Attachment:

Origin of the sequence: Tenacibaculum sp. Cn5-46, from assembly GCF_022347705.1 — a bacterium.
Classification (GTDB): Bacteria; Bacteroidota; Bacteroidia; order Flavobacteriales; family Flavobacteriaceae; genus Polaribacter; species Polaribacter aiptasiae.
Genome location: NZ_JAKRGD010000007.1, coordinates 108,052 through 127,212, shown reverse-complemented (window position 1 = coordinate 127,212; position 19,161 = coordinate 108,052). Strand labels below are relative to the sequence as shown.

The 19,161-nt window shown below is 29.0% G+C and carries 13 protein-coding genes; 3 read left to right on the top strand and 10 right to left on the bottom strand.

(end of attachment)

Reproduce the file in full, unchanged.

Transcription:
Origin of the sequence: Tenacibaculum sp. Cn5-46, from assembly GCF_022347705.1 — a bacterium.
Classification (GTDB): Bacteria; Bacteroidota; Bacteroidia; order Flavobacteriales; family Flavobacteriaceae; genus Polaribacter; species Polaribacter aiptasiae.
Genome location: NZ_JAKRGD010000007.1, coordinates 108,052 through 127,212, shown reverse-complemented (window position 1 = coordinate 127,212; position 19,161 = coordinate 108,052). Strand labels below are relative to the sequence as shown.

The 19,161-nt window shown below is 29.0% G+C and carries 13 protein-coding genes; 3 read left to right on the top strand and 10 right to left on the bottom strand.